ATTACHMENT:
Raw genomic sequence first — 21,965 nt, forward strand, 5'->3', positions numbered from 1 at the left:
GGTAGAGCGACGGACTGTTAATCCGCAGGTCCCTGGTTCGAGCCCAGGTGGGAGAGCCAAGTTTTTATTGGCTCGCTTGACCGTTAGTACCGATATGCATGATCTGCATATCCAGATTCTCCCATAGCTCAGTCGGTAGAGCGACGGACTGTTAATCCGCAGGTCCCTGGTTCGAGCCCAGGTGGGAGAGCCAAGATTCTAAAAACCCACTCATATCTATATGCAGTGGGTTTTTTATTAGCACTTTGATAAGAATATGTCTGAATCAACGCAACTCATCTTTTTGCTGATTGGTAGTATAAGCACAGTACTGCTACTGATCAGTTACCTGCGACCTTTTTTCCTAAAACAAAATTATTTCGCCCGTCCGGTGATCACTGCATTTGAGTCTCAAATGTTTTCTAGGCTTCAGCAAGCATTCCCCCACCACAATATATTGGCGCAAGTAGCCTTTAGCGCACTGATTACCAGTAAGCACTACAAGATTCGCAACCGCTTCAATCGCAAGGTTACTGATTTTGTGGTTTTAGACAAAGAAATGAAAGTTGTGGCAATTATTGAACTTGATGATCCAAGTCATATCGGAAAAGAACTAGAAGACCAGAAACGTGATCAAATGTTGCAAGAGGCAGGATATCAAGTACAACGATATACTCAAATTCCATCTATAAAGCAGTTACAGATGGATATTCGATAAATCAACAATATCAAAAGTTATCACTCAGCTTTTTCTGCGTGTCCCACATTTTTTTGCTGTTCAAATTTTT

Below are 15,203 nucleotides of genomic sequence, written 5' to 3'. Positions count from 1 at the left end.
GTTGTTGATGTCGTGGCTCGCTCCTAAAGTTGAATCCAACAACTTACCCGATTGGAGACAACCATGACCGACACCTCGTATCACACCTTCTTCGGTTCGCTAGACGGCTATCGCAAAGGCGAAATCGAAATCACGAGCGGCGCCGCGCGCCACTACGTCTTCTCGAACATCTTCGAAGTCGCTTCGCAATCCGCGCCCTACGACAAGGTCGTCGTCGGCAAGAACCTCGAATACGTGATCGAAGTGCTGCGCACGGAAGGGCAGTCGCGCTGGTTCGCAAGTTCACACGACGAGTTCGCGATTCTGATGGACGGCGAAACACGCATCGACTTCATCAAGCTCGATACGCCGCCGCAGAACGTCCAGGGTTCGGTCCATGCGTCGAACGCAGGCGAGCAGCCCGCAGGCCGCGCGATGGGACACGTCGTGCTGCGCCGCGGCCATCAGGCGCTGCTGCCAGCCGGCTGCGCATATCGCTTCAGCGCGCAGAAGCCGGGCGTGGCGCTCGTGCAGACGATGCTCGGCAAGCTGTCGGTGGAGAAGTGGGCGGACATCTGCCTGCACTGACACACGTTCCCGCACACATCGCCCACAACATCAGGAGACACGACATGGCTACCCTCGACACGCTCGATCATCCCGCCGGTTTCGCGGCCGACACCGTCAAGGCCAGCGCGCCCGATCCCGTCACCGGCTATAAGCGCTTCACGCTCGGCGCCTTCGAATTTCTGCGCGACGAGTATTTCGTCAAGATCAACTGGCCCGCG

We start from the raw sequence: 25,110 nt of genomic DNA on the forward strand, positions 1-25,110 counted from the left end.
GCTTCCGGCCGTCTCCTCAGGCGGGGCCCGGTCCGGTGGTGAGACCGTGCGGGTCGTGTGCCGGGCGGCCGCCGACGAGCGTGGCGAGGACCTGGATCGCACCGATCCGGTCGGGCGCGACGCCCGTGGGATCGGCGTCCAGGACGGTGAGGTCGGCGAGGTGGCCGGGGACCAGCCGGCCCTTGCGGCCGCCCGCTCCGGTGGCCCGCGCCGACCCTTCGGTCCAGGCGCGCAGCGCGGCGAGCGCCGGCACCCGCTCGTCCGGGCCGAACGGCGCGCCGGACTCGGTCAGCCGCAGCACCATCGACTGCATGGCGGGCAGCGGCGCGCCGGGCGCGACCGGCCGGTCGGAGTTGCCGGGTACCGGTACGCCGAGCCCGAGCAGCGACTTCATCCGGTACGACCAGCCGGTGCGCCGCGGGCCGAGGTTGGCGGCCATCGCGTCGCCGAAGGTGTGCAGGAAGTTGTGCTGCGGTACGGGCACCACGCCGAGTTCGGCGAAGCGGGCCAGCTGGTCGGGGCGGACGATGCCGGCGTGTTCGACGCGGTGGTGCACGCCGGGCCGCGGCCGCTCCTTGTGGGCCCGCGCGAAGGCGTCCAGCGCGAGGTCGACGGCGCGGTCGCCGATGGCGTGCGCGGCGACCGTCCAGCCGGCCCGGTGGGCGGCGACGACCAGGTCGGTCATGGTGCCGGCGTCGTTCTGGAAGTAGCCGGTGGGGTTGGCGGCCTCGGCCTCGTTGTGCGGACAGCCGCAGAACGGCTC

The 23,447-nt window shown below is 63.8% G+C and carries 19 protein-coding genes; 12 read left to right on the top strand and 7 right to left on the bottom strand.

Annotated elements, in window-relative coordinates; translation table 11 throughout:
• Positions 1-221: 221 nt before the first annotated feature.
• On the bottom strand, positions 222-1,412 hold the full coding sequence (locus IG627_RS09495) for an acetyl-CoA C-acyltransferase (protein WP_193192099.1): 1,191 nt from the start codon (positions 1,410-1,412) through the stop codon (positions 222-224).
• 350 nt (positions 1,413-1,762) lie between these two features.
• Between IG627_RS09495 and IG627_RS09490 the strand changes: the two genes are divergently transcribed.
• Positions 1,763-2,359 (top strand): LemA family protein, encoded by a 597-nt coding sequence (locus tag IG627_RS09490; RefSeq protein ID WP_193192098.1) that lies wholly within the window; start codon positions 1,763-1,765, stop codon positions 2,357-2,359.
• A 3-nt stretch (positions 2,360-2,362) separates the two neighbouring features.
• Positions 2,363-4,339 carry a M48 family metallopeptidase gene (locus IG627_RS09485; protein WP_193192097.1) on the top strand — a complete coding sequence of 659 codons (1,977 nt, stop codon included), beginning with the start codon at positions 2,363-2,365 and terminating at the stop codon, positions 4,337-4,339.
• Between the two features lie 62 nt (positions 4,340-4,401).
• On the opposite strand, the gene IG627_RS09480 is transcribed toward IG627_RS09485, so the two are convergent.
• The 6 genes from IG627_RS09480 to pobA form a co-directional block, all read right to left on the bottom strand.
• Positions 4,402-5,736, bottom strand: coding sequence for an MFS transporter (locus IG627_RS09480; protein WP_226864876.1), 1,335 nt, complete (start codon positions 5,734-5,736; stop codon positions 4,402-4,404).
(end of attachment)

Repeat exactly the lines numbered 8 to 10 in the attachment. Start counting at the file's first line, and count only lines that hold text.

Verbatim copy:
Annotated elements, in window-relative coordinates; translation table 11 throughout:
• Positions 1-221: 221 nt before the first annotated feature.
• On the bottom strand, positions 222-1,412 hold the full coding sequence (locus IG627_RS09495) for an acetyl-CoA C-acyltransferase (protein WP_193192099.1): 1,191 nt from the start codon (positions 1,410-1,412) through the stop codon (positions 222-224).